I will take lots of pics and will post them here. :wink: Hope we can get real close!

Unfortunately the seeds are just seeds still but I think they will be germinating pretty soon.
Most seem to be pollinated but we will only know once they actually grow.
I have a few more of unknown variety I picked up in my brother's garden, we will see what happens, I just might be lucky.
You are so right! It is very rewarding indeed!

I have tried my hand at clivias as well and my garden is full of seedlings.
I even had a few flowers from them during this last season.
There are many different varieties and they are all truly beautiful.
Oh, I'm :mrgreen: of the 600m2 of shaded greenhouse!
But I've successfully grown my clivias in the shade of the tree.
Just one word of advice: Make a frame and cover it with shade net to keep the plants under.
We have many Hadidas and Thrushes in the garden and they head straight to the seedlings digging for worms.
They more often than not mistake the roots for worms and fly off with the seedling! :lol:
That goes for both cycads and clivias!
I lost many before I realized where they went!
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Unread post by Scorpy »

Hi Jen
It seems to me that the Eugene-maraisii is a solitary plant on the hillside - it must have been the result of a seed being dropped there by a passing bird (or dinosaur?!?!). 'Tis quite interesting how nature works, isn't it?
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Unread post by JenB »

Hi Scorpy,

Lanatus is a beautiful cycad, I have to agree. It's really special seeing them in the wild. :D

The Eugene-maraisii in the photo is a solitary plant, unfortunately, because I believe they were viciously plundered in years gone by. The few that still remain are in totally inaccessible areas and that is their saving grace and they are being well protected, which is great!

It's wonderful to know that there is after all someone out there who do appreciate the fact that cycads are a rare gem on the verge of extinction!

Thank you for visiting this thread! :clap:
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Re:

Unread post by Leopard-cub »

Hi JenB,

I wonder if you or any one can help me, :hmz: I am looking for the Kruger cycads, meaning all the cycads that grow wild in the Kruger.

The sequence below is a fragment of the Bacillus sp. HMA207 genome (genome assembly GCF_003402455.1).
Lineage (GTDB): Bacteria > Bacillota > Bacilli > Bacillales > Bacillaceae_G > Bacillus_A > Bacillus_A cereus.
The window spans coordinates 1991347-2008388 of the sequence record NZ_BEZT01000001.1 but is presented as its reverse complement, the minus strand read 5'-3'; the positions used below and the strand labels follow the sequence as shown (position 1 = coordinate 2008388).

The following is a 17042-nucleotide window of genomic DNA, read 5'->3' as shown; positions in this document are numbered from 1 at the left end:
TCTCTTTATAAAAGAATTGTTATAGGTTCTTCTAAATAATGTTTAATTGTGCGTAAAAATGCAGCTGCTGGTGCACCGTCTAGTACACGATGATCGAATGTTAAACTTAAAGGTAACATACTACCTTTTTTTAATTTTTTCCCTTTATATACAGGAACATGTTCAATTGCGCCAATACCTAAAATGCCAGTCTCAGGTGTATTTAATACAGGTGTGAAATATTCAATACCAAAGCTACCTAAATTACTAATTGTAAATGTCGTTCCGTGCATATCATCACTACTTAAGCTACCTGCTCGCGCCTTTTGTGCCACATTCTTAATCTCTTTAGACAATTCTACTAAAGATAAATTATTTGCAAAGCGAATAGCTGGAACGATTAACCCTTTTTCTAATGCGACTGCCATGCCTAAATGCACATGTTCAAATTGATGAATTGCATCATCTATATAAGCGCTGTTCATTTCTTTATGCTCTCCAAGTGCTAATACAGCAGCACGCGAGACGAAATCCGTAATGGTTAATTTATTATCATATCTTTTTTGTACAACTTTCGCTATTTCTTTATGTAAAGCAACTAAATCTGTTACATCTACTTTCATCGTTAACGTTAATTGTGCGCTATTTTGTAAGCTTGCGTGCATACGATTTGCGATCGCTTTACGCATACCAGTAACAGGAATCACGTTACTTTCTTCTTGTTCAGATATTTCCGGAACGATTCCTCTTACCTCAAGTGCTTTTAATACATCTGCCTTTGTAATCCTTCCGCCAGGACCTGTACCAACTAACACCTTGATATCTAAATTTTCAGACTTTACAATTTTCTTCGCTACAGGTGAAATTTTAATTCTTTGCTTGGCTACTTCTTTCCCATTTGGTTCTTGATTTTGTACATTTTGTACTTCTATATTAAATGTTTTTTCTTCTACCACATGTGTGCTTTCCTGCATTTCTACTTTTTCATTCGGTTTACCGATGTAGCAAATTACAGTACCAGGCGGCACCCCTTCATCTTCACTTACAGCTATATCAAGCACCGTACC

I love cycads, me and my friend have about 215 cycads and need about 15 species then we have every specie.
Just sad they broke in at his place and stolen a lot of your "big boys" some of them were 1,5meters. :evil:
They stole all your rare ones 31 in total in 1 night. :twisted:

If some one know were they are in the Kruger it will mean a lot to me if i can see them in Kruger. It will be a dream come true. :pray:

Thanks
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Good day all the KRUGER lovers!!!
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Re: Cycads in the wild

Unread post by JenB »

Hi Leopard-cub,

Unfortunately the black market for cycads is such that they are just not safe anymore, haven't been for a long time. :( The only ones that are left are growing in such inaccessible places which makes poaching, not impossible, but difficult.
For that reason their locations are a strictly guarded secret.
Best is to scan the area at lookout points and along the road and you just might be lucky?
My cousin has made it his life goal to photographically document each and every specie that is still found in nature and some of his photographs are heartbreaking to see, huge plants removed and left to die because they were to heavy to carry.
He has seen plants in most of the National parks, recently Addo, but he will not part with the info, not for love or money.
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Re: Cycads in the wild

Unread post by Scorpy »

Hi Jen
I have to admit that they sicken me, & i would love to see the culprits behind bars for many years. :sniper:
I think our legislation is way too lenient towards this type of crime, but it is impossible to police the few remaining sites where cycads & other endangered flora grow "free".
Many years ago i had the privilege of hiking in an area above Waterval Boven where Lanatus plants grow on the side of a hill.
The veld had just been burnt, and there was new growth on all the established plants and quite a few new seedlings were popping up.
I was sorely tempted to take a few seeds, but the farmer had requested we leave them untouched, which i reluctantly did.
I am so glad now that i followed the more difficult course of action 'cos i think that if i had taken seed & grown them, i would have felt guilty every time i looked at the plants. :roll:
I was also glad to see that your cousin is very secretive about cycad locations. :thumbs_up: ....it is just a pity that everyone misses out on seeing them in order to protect them from the :twisted: few !!
.....if you always do what you've always done,
you'll always get what you always got.....